By Gustavo Arellano
By R. Scott Moxley
By Alfonso Delgado
By Courtney Hamilton
By Joel Beers
By Peter Maguire
By Charles Lam
By Charles Lam
Because he served in the U.S. Army in South Vietnam during 1968 and '69, during a period of heavy spraying of the toxic defoliant Agent Orange, Uncle Sam pays his medical bills. After going into remission, the cancer returned six months ago, so he remains on hormone therapy and radiation treatment. He also smokes marijuana to treat his chronic pain and get a good night's sleep. "I'm really glad Marty's doing this because it helps a lot of people that have no money," he says. "I don't have the means to cultivate. Where I live, it'd be stolen. So this is my outlet to get my pot. I'll smoke a joint in the evening, and I'm done. I'm happy."
Another veteran among Patient Med-Aid's ranks is Kevin Butcher, who joined the U.S. Army when he turned 18 and served in the Persian Gulf War as an explosives specialist with the 82nd Airborne Division. He didn't see combat, but he witnessed its immediate aftermath as a truck driver in a convoy about 4,000 meters behind the lead tanks that invaded Iraq from Saudi Arabia. He says he'll never forget what he saw in those few days.
"I was told to follow the tracks in front of me," Butcher recalls. At times, he could barely see the truck ahead of him because of the smoke from burning oil wells. "They told us it was like smoking two packs of cigarettes because of all the smoke in the air, and oil was actually splattering on my windshield." Then there was the carnage of Saddam Hussein's vanquished Iraqi Republican Guard. "There were hundreds of burning tanks, burning bodies, death everywhere,'" he says. "It was open desert, the middle of nowhere, blowing everything up in front of us. Whatever they destroyed, we'd see. That's basically what gave me PTSD."
After leaving the Army in 1992—Butcher says he was kicked out for smoking pot—he found construction work in Arizona, where he grew up. Over the years, he grew increasingly embittered about his time in the military. He wasn't aware of his mounting depression, but his wife was. When the U.S. invaded Iraq again in 2003, Butcher says, he sank deeper into an emotional black hole. It didn't help that a decade laying floor tiles had given him chronic back pain. "I was hurting every day," he says. "I couldn't work anymore.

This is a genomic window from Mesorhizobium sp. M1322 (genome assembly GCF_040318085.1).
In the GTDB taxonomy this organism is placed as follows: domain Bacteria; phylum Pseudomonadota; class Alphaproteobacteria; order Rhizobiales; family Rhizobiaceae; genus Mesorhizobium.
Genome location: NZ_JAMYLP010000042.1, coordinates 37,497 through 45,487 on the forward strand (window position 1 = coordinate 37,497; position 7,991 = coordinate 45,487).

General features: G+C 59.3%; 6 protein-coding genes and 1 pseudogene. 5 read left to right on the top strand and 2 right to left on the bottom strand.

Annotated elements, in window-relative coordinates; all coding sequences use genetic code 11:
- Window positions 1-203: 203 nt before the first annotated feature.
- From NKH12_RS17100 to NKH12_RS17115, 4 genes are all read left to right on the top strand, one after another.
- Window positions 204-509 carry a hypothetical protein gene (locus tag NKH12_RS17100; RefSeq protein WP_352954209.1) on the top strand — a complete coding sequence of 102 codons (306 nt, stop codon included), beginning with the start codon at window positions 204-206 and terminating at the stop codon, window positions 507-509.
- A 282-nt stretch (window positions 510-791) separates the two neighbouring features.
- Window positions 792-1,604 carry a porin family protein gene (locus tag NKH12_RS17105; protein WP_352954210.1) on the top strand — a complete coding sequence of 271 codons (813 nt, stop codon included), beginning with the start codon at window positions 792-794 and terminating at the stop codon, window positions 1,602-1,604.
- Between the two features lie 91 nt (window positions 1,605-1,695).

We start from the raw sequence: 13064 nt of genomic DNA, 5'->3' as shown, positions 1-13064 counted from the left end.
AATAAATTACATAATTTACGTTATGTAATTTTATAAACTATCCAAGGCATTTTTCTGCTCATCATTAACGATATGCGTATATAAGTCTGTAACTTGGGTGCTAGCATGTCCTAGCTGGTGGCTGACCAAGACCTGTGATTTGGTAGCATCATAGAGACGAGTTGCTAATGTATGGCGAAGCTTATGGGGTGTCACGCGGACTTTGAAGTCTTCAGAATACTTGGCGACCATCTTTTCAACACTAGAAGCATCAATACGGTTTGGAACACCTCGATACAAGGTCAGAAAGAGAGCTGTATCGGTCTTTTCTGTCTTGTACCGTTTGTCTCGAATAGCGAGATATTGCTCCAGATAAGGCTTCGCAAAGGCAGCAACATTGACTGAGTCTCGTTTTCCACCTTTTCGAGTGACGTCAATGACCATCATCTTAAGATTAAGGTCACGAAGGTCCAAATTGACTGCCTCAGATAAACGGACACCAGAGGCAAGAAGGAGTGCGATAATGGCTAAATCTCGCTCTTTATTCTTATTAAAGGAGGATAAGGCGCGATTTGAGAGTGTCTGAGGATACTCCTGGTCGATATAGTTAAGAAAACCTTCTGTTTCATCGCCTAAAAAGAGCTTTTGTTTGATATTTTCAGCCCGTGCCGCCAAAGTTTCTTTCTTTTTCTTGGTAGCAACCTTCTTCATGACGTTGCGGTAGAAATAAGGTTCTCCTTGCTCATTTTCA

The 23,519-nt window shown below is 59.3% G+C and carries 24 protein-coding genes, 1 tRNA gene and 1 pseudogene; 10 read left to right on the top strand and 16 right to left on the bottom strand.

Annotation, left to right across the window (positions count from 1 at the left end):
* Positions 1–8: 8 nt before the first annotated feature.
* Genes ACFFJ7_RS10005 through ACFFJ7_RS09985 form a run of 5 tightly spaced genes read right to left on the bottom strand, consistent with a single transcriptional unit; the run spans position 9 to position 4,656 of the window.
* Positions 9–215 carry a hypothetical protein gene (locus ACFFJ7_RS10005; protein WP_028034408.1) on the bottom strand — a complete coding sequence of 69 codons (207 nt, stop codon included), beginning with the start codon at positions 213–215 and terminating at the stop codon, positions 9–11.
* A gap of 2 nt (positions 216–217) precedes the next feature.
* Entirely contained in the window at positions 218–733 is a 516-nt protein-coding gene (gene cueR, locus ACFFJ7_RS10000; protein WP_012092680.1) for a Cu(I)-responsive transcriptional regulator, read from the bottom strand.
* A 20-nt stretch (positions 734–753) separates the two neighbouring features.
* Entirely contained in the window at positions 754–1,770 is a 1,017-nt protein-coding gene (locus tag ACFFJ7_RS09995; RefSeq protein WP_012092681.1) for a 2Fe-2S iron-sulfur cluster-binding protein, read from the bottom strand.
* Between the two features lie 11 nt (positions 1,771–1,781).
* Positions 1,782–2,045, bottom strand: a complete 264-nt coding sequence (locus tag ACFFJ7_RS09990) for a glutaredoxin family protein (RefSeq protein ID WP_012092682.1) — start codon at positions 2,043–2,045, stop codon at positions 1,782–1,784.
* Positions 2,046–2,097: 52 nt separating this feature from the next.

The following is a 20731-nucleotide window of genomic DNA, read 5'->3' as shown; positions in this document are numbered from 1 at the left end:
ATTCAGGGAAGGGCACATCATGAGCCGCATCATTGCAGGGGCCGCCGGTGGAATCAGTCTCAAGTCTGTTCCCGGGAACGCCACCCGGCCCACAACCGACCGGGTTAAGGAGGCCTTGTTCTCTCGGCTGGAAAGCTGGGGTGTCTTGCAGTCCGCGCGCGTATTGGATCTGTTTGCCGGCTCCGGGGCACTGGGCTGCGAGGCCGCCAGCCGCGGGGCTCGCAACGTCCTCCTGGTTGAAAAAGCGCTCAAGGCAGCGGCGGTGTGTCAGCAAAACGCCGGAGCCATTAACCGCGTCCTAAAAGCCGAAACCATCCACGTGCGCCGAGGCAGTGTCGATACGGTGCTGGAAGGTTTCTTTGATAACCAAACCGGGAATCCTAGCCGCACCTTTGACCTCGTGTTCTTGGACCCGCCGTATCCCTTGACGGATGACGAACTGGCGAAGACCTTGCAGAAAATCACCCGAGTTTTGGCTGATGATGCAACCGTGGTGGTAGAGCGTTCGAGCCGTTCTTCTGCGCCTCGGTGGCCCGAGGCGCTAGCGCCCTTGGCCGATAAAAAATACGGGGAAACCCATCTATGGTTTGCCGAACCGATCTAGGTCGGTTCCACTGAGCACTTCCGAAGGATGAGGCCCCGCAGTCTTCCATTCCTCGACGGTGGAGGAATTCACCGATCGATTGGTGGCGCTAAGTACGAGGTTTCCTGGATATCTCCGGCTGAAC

Following a battery of tests, Butcher says, the Veteran's Administration diagnosed him with Post Traumatic Stress Disorder (PTSD) in 2006, saying he was 70 percent disabled because of his experience in the war. For his back injuries, the VA prescribed powerful opiates such as Loratab and hydrocodone, to which he swiftly became addicted. He attempted suicide twice before realizing he didn't want to die and didn't want to keep taking the painkillers.
Instead, Butcher smokes marijuana, which he credits with saving his life. "It helps me with my chronic pain that I have every day and the depression and got me off the pain medication," he says. "I haven't told the VA because I'm worried what will happen to my disability, but the next time I go in, if it comes up, I'll tell them."
Of all the Patient Med-Aid members I interviewed, Charlie Parra seemed the least worried about having his name used for the story. "It wouldn't make much difference," he says. "I'm dying. I have stage-four cancer. It's in my lungs, my bones; it's already metastasized."
The 67-year-old Pico Rivera resident is missing his hair; speaks in a soft, weak voice; and has to be rolled around in a wheelchair by his son, who sat quietly during the interview. Three years ago, doctors diagnosed Parra with pancreatic cancer. He'd been suffering from back pain for months, but he didn't want to miss work to get it checked out. By the time he finally did visit a doctor, he was told he would be dead by the end of the year.
"And here I am," Parra says. "I'd like to go back and kick that doctor's ass today if I had enough energy, but I don't." Thanks to chemotherapy, Parra is still alive, but it's clear he's in tremendous pain and doesn't expect to live much longer. He says his doctor recommended medical marijuana to help him eat because the chemotherapy and pain pills had destroyed his appetite and sense of taste. At a pot club in Santa Fe Springs, he saw a flier advertising free marijuana for cancer patients, which is how he met Modiano.
"Weed is not for everybody," Parra says. "I don't think all these kids should be getting scrips. It's outrageous. But they should let the sick people have medical marijuana. If I can't get it here, I'll get it from somewhere. I don't know how much time I have left. I just want to live a little more comfortably. I don't know how much more time Marty has, either, because he's pretty sick, too. But who knows? Maybe somebody else can [stand] up behind him and keep it going."
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As with the life expectancies of Parra and Modiano, the future of Patient Med-Aid is tenuous to say the least. At the top of the list of potential concerns is the question of further law-enforcement action, either by local police, county sheriffs or federal drug agents. But Christopher Glew, a defense attorney who regularly works with marijuana dispensaries throughout California (and is an online columnist for the Weekly), says that Patient Med-Aid is probably the last club the state of California or DEA would intentionally target.